Occupational Therapy vs. Physical Therapy: What’s the Difference?
Occupational therapy (OT) and physical therapy (PT) are two different rehabilitation services that also have some similarities. Knowing the difference between occupational therapy and physical therapy can help you understand what you need and what your doctor will prescribe.
We describe occupational therapy and physical therapy below.
What Are the Differences Between OT and PT?
Occupational therapists help people perform the activities of daily life — at home and work — more easily. Occupational therapy addresses problems with both fine and gross motor skills, meaning things like small movements of the fingers to actions and activities that use the larger muscles of the arms, legs, and torso.
An occupational therapist might, for example, help someone who’s recovering from a stroke relearn tasks like feeding and dressing. They might also work with a patient who has some form of cognitive impairment to develop easy-to-follow routines for daily tasks so they can be more independent.
Physical therapists focus on improving how patients move their bodies more generally. This can be done to help patients recover from injuries or surgeries and also to prevent future injuries.
For instance, a physical therapist might help someone who has had knee surgery regain full range of motion in the knee.
So, when it comes to occupational therapy vs. physical therapy, if the goal is for a patient to be able to perform specific tasks more effectively, they’ll likely receive OT services. If the goal is to help someone recover from an injury or surgery faster and more completely, that might best be accomplished through PT services.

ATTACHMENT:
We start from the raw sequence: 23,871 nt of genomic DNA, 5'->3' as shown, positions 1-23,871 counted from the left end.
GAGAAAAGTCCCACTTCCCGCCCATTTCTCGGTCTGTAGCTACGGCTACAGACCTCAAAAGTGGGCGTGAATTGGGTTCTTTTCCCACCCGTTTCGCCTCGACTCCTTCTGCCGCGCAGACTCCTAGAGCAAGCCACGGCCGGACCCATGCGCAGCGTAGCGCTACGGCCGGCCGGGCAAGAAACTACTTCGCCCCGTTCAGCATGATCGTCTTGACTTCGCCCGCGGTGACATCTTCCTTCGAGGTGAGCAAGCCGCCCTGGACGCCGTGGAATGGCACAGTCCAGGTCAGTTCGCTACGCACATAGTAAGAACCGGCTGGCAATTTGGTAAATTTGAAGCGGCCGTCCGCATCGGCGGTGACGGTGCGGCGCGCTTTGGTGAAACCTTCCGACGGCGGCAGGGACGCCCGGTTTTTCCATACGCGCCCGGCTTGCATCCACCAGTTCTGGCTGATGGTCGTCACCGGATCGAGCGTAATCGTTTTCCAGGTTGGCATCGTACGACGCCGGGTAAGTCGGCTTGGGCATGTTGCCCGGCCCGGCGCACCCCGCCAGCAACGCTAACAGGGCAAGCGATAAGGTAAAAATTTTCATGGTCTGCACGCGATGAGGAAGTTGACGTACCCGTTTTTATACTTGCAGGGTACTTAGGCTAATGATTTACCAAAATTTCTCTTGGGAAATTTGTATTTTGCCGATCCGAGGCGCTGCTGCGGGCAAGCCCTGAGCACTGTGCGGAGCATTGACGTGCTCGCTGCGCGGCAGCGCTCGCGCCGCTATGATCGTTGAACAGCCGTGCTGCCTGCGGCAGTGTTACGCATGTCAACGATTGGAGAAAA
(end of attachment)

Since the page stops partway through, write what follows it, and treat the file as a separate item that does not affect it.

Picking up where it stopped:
If you require rehabilitation services, your doctor will consider physical vs. occupational therapy and refer you to the appropriate type of therapist based on your condition and needs.
What Are the Similarities Between OT and PT?
Occupational therapy and physical therapy are alike in many ways, including that they both involve:
- High-level goals of improved functioning. Whether a patient works with an occupational therapist or physical therapist, the objective is to help them complete activities — from daily living to sports — more effectively.
- Hands-on treatment. Both OTs and PTs work closely with their patients, helping them understand and perform the movements that are needed to achieve the desired goals.
- Tailored treatment plans and progress monitoring. OTs and PTs both assess their patients and develop treatments customized to their goals and capabilities. They then chart each patient’s progress toward those goals.
- Many of the same conditions. Someone who has suffered a severe injury to their arm, for example, might work with a physical therapist immediately following surgery to regain as much range of motion as possible. Then, if the patient will have long-term impairment from the injury, they might work with an occupational therapist to find the most effective ways to perform daily living tasks.
- Similar therapeutic activities. Both occupational therapy and physical therapy may involve stretching to improve flexibility and range of motion, for instance, even if those improvements are focused on different end goals.
Learn About Our Occupational Medicine and Therapy Services
If you need occupational therapy, Baptist Health offers world-class occupational medicine and therapy services. Learn what we can do to help you overcome the challenges you face and reach your full potential.
Next Steps and Useful Resources:
What is an Occupational Medicine Clinic?
What is an Occupational Therapist?
8 Benefits of Physical Therapy: Is It Right for Me?
Find a Physical Therapy Provider